Couple of days ago, I found myself in a rather nauseating meeting. I had highly anticipated the conversations that were to take place and had hopes of glancing into the workings of our asset and liability management department. What ensue though was just a recap of my junior class in high school. The topic under discussion was a new modeling technique that presumably would optimized our liquidity profile by analyzing the lifecycle of our demand deposits which the current model did not do.
I was shocked to hear this, that our current model was mainly just crap, but alright. Then the discussion moved forward and we all agreed that this would result in a more precise calculation of our liquidity coming from our core liabilities. Unforeseen though was the problem of explaining the process to business – the controllers of retail banking for example.
We came to a complete halt because of the fact that the managers in the meeting could not find a plausible way of explaining a simple ARIMA model for forecasting due to its ‘complexity’. I really thought they were fucking kidding me. Juniors in high school brush over this type of modeling in a week’s lesson yet the bank is unable to move forward an improved concept due to fear of the resources’ inability to comprehend it.
One finds these situations constantly throughout the bank. A change is needed due to improved processes and new findings; yet the majority stands their grounds in defending old ideas and apprehensive about creating the new necessary adjustments in their processes or learning curve. Those, as I have advocated in the past, are one of the ways that the frailties of a large organization manifest itself. In spite of what is studied in Business School concerning “economies of scale”, size hurts you not only at times of stress but at times of change.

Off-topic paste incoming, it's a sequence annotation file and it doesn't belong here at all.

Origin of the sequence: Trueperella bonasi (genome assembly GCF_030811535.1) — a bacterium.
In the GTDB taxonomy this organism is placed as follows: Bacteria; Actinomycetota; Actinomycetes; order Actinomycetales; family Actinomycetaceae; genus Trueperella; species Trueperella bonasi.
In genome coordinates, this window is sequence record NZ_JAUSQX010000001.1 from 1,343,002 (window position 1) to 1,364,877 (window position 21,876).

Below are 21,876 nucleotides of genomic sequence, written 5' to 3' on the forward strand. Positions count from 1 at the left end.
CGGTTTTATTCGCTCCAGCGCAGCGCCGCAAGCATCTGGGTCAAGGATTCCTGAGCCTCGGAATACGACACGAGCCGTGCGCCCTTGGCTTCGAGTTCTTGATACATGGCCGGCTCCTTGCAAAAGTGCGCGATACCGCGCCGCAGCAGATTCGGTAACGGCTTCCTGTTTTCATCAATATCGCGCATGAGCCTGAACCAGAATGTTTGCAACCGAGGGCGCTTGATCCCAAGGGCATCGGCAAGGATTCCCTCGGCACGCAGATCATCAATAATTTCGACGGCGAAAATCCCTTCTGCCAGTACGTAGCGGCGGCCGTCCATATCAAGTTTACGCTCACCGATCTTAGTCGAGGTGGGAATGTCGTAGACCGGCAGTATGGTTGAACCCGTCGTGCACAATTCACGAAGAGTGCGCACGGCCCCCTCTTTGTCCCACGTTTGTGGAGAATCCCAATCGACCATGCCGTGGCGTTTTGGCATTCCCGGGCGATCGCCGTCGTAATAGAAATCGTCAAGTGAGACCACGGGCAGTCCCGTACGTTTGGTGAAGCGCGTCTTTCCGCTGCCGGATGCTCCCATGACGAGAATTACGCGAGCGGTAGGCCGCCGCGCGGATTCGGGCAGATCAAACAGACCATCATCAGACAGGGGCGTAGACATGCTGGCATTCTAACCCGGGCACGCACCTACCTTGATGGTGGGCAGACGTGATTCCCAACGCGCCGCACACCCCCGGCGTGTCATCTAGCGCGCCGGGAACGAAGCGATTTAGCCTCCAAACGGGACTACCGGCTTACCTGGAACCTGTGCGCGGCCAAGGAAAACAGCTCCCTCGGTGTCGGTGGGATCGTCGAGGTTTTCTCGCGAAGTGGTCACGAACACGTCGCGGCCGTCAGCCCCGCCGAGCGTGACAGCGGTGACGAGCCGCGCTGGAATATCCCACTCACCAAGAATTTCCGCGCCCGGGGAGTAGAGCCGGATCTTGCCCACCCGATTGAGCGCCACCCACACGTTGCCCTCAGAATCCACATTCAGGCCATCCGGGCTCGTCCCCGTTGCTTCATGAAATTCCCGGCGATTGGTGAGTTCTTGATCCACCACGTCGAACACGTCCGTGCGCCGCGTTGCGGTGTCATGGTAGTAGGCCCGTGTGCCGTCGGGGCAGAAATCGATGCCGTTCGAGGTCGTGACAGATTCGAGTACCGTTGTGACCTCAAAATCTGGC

There appear to be something with size that is harmful to corporations. Their longing for efficiency cause them to be blinded by these hidden risks. A project that is not useful for all is abandon at a whim in the name of the almighty ‘efficiency’, costing tens of millions of Euros. Yet they do not see that one problem somewhere could jeopardize the entire project -as the projects are weak just as their weakest links. It is as if their mental states harbors an ingrained model error. This nonlinear fragility will in no doubt be the end of this bank.